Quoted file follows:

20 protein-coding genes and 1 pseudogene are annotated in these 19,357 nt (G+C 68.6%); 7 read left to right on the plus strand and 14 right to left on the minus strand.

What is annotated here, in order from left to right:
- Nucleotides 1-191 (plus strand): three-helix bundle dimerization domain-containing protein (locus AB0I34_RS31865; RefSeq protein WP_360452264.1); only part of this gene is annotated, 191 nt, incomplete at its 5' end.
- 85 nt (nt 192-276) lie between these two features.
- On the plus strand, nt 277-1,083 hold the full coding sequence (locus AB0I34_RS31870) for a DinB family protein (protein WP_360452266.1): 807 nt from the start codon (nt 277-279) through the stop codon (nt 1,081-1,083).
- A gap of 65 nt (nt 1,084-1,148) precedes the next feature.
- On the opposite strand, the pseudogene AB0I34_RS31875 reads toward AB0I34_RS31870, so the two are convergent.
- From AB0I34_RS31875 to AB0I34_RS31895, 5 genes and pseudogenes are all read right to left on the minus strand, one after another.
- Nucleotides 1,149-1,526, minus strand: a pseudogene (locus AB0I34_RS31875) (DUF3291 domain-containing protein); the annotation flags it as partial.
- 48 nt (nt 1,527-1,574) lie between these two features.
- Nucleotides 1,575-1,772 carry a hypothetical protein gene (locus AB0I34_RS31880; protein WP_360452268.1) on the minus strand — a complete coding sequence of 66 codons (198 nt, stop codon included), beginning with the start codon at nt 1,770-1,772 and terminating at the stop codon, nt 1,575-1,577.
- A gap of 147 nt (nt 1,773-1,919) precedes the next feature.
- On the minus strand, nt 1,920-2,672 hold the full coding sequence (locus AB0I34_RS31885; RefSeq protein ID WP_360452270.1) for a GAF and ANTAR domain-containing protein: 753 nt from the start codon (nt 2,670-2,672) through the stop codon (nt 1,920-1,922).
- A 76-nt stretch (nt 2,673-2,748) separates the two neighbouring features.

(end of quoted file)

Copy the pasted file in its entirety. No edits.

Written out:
20 protein-coding genes and 1 pseudogene are annotated in these 19,357 nt (G+C 68.6%); 7 read left to right on the plus strand and 14 right to left on the minus strand.

What is annotated here, in order from left to right:
- Nucleotides 1-191 (plus strand): three-helix bundle dimerization domain-containing protein (locus AB0I34_RS31865; RefSeq protein WP_360452264.1); only part of this gene is annotated, 191 nt, incomplete at its 5' end.
- 85 nt (nt 192-276) lie between these two features.
- On the plus strand, nt 277-1,083 hold the full coding sequence (locus AB0I34_RS31870) for a DinB family protein (protein WP_360452266.1): 807 nt from the start codon (nt 277-279) through the stop codon (nt 1,081-1,083).
- A gap of 65 nt (nt 1,084-1,148) precedes the next feature.
- On the opposite strand, the pseudogene AB0I34_RS31875 reads toward AB0I34_RS31870, so the two are convergent.
- From AB0I34_RS31875 to AB0I34_RS31895, 5 genes and pseudogenes are all read right to left on the minus strand, one after another.
- Nucleotides 1,149-1,526, minus strand: a pseudogene (locus AB0I34_RS31875) (DUF3291 domain-containing protein); the annotation flags it as partial.
- 48 nt (nt 1,527-1,574) lie between these two features.
- Nucleotides 1,575-1,772 carry a hypothetical protein gene (locus AB0I34_RS31880; protein WP_360452268.1) on the minus strand — a complete coding sequence of 66 codons (198 nt, stop codon included), beginning with the start codon at nt 1,770-1,772 and terminating at the stop codon, nt 1,575-1,577.
- A gap of 147 nt (nt 1,773-1,919) precedes the next feature.
- On the minus strand, nt 1,920-2,672 hold the full coding sequence (locus AB0I34_RS31885; RefSeq protein ID WP_360452270.1) for a GAF and ANTAR domain-containing protein: 753 nt from the start codon (nt 2,670-2,672) through the stop codon (nt 1,920-1,922).
- A 76-nt stretch (nt 2,673-2,748) separates the two neighbouring features.